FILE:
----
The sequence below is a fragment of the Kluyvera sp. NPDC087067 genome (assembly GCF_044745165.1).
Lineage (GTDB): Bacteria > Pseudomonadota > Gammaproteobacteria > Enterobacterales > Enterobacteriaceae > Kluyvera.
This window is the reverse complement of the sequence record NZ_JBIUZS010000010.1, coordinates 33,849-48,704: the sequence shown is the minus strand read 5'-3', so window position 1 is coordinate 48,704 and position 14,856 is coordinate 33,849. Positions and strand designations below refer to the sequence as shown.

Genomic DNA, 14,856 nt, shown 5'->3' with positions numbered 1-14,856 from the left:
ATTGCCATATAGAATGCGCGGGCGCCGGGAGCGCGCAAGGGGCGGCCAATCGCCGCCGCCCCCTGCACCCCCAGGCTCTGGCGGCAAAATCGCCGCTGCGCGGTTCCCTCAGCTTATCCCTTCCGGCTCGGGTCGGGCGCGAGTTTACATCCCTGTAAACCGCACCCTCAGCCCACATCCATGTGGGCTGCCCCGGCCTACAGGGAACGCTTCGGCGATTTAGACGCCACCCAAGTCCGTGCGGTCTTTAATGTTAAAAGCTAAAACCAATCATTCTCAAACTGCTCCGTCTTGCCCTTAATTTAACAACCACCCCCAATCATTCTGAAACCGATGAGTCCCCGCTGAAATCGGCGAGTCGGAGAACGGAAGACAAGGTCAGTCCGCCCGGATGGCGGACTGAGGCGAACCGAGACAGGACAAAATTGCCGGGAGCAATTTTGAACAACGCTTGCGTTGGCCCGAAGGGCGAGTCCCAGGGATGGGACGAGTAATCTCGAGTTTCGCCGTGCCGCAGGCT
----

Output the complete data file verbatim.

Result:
The sequence below is a fragment of the Kluyvera sp. NPDC087067 genome (assembly GCF_044745165.1).
Lineage (GTDB): Bacteria > Pseudomonadota > Gammaproteobacteria > Enterobacterales > Enterobacteriaceae > Kluyvera.
This window is the reverse complement of the sequence record NZ_JBIUZS010000010.1, coordinates 33,849-48,704: the sequence shown is the minus strand read 5'-3', so window position 1 is coordinate 48,704 and position 14,856 is coordinate 33,849. Positions and strand designations below refer to the sequence as shown.

Genomic DNA, 14,856 nt, shown 5'->3' with positions numbered 1-14,856 from the left:
ATTGCCATATAGAATGCGCGGGCGCCGGGAGCGCGCAAGGGGCGGCCAATCGCCGCCGCCCCCTGCACCCCCAGGCTCTGGCGGCAAAATCGCCGCTGCGCGGTTCCCTCAGCTTATCCCTTCCGGCTCGGGTCGGGCGCGAGTTTACATCCCTGTAAACCGCACCCTCAGCCCACATCCATGTGGGCTGCCCCGGCCTACAGGGAACGCTTCGGCGATTTAGACGCCACCCAAGTCCGTGCGGTCTTTAATGTTAAAAGCTAAAACCAATCATTCTCAAACTGCTCCGTCTTGCCCTTAATTTAACAACCACCCCCAATCATTCTGAAACCGATGAGTCCCCGCTGAAATCGGCGAGTCGGAGAACGGAAGACAAGGTCAGTCCGCCCGGATGGCGGACTGAGGCGAACCGAGACAGGACAAAATTGCCGGGAGCAATTTTGAACAACGCTTGCGTTGGCCCGAAGGGCGAGTCCCAGGGATGGGACGAGTAATCTCGAGTTTCGCCGTGCCGCAGGCT